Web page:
HUD: Hispanics have most to gain from national economic recovery
Recognizing the impact the financial crisis had on Hispanics and their growing purchasing power, Housing and Urban Development Secretary Shaun Donovan said they stand to benefit the most from a revitalization of the American economy.
Speaking at the National Association of Hispanic Real Estate Professionals policy conference in Washington, D.C., Donovan said no one has been hit harder by the financial crisis than the Hispanic community.
From 2005 to 2009, median wealth dropped 66% among Hispanics and 53% among blacks, compared to 16% from whites, according to Pew Research Center analysis of Census Bureau data.
Median home equity held by Hispanics dropped to $49,145 in 2009 from nearly $100,000 four years prior. Pew said it was caused by the share of Hispanics making up populations in California, Florida, Nevada and Arizona — the states hardest hit by the downturn.
"That's an absolute tragedy. Completely unacceptable," said Donovan, mentioning that one-third of Hispanics owe more on their mortgages than what their homes are worth.
Donovan touted the government's efforts to "push harder, keep making progress and knock down barriers" in boosting the housing industry.
He cited the Home Affordable Refinance Program's ability to increase refinancing in the aforementioned sand states.
The Mortgage Bankers Association reported Wednesday that monthly refinance applications in February grew 49% in Florida, 61% in Arizona and 71% in Nevada. Refinances in the rest of the country were generally flat or even down.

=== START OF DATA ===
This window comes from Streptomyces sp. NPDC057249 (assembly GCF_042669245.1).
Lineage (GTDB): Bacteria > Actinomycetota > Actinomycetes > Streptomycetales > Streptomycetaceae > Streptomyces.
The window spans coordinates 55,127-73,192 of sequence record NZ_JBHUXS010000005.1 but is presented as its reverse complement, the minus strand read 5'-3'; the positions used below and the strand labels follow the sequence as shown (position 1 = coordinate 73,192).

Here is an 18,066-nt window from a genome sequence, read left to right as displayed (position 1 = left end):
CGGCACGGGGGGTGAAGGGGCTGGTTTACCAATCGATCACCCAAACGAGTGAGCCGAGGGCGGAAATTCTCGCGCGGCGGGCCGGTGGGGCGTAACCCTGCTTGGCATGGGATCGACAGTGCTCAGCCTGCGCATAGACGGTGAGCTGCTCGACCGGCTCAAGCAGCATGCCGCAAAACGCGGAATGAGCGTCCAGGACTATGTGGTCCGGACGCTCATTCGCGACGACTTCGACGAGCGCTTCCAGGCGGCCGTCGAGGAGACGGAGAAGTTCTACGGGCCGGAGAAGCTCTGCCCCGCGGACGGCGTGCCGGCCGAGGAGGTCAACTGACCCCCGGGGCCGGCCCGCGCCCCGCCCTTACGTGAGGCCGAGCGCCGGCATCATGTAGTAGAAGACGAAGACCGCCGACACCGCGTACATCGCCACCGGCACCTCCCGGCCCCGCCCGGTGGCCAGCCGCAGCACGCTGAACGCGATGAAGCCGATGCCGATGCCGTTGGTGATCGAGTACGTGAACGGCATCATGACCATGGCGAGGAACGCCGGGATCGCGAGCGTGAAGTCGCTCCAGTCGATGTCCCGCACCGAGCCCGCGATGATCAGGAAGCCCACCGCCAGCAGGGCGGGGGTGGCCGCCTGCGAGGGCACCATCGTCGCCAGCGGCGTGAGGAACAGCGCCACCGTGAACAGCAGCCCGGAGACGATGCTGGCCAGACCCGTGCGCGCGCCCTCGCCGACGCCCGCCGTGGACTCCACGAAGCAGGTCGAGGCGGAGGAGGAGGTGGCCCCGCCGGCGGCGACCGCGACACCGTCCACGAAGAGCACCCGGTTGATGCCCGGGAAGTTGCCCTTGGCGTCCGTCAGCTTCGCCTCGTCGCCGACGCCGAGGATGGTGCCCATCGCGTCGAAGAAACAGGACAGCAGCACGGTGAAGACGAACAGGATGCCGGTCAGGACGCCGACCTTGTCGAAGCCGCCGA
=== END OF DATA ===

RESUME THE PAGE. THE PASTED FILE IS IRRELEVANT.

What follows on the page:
Donovan praised HUD's Neighborhood Stabilization Program, saying its success depends heavily on commercial revitalization in communities that suffer from foreclosures and abandonment.
Although the wealth of Hispanic communities vastly shrunk during the financial crisis, their purchasing power remained resilient.
Latinos saw purchasing power more than double over the past decade, compared to a 52% increase for the country as a whole, a sign of their continued growth in influence on the economy and housing market. The measure is expected to increase another 48% for Latinos to $1.6 trillion by 2016, according to NAHREP.
Homeownership rates among Latinos fell to 46.9% in 2011 from 47.3% in 2001, a milder decline than the overall U.S. drop to 66.1% from 67.8%.
"Block by block, neighborhood by neighborhood," Donovan told the NAHREP members, referring to how Hispanics and the nation as a whole will return to economic prosperity.
NAHREP is a 20,000-member real estate trade association with 50 affiliate chapters in 48 states.